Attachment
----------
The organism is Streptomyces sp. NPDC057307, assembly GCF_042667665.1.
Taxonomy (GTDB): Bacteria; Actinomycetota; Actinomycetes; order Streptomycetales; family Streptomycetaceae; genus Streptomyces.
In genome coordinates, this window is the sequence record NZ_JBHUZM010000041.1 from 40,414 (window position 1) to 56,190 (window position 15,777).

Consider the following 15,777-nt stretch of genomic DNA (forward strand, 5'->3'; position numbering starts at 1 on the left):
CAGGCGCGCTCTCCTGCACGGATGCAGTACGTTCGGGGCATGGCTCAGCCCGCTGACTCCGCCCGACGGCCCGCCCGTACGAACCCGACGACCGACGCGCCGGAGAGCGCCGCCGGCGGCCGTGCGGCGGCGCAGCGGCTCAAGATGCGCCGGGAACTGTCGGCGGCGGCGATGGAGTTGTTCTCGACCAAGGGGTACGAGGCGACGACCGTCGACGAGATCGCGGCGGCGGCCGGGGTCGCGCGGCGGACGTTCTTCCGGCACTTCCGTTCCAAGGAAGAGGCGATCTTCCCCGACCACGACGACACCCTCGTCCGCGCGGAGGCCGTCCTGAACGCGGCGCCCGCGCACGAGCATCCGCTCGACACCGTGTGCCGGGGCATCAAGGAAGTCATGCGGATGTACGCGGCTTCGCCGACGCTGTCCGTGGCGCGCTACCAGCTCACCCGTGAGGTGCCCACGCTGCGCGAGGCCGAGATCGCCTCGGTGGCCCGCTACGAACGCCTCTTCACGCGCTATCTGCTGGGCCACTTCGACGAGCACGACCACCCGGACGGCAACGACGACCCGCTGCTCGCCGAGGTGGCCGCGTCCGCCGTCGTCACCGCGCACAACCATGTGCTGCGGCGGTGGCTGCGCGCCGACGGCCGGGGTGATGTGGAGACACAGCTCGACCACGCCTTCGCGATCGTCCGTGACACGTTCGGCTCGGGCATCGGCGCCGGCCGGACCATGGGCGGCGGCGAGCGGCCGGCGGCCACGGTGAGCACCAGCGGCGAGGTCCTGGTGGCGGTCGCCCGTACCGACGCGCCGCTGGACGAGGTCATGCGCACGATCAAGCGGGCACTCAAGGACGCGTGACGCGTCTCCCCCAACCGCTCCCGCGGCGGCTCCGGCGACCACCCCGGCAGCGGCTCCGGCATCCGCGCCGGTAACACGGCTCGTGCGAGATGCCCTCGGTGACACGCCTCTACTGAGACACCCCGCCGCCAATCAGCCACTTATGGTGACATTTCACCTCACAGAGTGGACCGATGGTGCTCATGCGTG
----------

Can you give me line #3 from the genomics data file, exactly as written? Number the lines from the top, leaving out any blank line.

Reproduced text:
In genome coordinates, this window is the sequence record NZ_JBHUZM010000041.1 from 40,414 (window position 1) to 56,190 (window position 15,777).